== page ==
- We are all experientially defined by what is happening at the time – would it have been different if there were no Hong Kong and Taiwan movements
- We have all challenged assumptions and used categorisations – terms we’ve set ourselves, often we take for granted – always a search for absolutes
- No research for the Visualising Chinese Borders project took place in mainland China – would this have changed the conversations we’ve been having?
- Paul Gladston stated that themes from the 1990s were dominant within Western discourses however not within mainland China
- The spectre of research…hanging around on the “border” complicates and disrupts
- Western dominant discourses unfolding modernity – drive the research forward in a specific pathway – does this undermine national/cultural integrity in China?
- The physical border – does this represent a right-ist side of politics?
- Tianxia 天下 – “unify everything under heaven” – China doesn’t have any borders? Is it universal?
- Relationship of the regional to the city and the identity of each to borders and internal border fractures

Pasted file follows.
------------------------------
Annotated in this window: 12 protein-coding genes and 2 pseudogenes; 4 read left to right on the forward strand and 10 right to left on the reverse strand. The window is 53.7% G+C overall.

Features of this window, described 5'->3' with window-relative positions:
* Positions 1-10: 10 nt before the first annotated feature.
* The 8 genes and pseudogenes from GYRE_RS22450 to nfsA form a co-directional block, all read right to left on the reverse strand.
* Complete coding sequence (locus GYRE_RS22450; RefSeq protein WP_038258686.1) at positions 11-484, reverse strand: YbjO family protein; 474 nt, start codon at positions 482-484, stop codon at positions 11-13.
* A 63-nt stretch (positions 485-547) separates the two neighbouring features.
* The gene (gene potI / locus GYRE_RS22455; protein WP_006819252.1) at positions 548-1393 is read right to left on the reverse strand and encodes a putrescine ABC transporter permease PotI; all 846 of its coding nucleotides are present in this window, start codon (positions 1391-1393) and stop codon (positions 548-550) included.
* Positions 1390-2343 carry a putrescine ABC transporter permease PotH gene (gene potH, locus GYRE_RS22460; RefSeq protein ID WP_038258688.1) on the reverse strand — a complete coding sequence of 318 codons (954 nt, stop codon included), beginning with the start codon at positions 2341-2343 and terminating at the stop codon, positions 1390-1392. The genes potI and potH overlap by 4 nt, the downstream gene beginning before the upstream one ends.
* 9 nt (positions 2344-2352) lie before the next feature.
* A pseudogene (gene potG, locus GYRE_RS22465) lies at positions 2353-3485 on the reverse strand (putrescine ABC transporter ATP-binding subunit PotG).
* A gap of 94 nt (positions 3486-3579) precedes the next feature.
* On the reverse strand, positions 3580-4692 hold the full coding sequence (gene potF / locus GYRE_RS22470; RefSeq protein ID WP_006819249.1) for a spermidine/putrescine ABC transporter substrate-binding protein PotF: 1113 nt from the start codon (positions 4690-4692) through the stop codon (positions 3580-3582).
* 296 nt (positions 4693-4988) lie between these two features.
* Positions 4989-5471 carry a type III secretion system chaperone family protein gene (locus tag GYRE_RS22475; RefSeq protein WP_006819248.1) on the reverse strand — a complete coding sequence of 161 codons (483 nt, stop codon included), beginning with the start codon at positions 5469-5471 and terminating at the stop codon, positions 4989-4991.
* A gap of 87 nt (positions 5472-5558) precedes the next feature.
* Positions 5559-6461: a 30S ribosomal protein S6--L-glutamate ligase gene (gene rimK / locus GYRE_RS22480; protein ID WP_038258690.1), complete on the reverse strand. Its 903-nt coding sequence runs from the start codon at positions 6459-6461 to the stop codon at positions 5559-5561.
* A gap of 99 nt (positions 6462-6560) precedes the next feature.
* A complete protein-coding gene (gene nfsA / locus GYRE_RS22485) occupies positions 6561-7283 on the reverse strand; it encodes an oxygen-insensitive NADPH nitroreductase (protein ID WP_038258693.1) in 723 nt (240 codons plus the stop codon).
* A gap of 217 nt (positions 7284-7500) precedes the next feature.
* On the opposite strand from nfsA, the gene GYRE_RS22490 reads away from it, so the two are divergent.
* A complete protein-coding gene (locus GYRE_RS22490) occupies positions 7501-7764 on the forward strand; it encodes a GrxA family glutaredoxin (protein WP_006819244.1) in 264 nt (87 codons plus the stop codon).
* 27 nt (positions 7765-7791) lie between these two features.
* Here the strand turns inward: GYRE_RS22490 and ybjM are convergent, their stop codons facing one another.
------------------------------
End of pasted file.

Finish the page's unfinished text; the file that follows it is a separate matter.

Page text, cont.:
- Do we resist the imposition of a greater Chinese identity?
- Intra – intra?
- How social media is used as an observation tool…is this an underground movement?
- To what extent does the art form itself relate to the protest? Is it a type of sentiment? Is there a “methodology” of movements therefore of social art practices? What might be taken as art by a specific group might not be art to the wider public. The communication of data – the media we are used to
- The limitation of borders by which the art can work – the reconstruction – how things are received – there isn’t a universal reception of action
- The entanglement of performance as protest, is this complicit with spectacle? Art, design and performance as “happenstance”. Does this create confusion and uncertainty?
- The role of the curator as mediator as a vehicle for these political ideas – curator as agency of these ideas
- The artist response as artefact or archive – “report in progress”, no conclusion or opinion
- The relevance of suzerainty/suzerain, the nuo/neo – waiting at the door
- Tracing the problem of borders is an imperialist imposition
- Fetishistic desire to “fold into” ones own identity, to co-opt identity
The afternoon session, ‘Design Directions’, began with ‘Design in China: Towards a Transnational Interpretation’ by Zara Arshad – she opened by asking what is Chinese design? Reflecting on:
- The contemporary design landscape in China
- Influence of “soft power”, 2007 entering the lexicon of China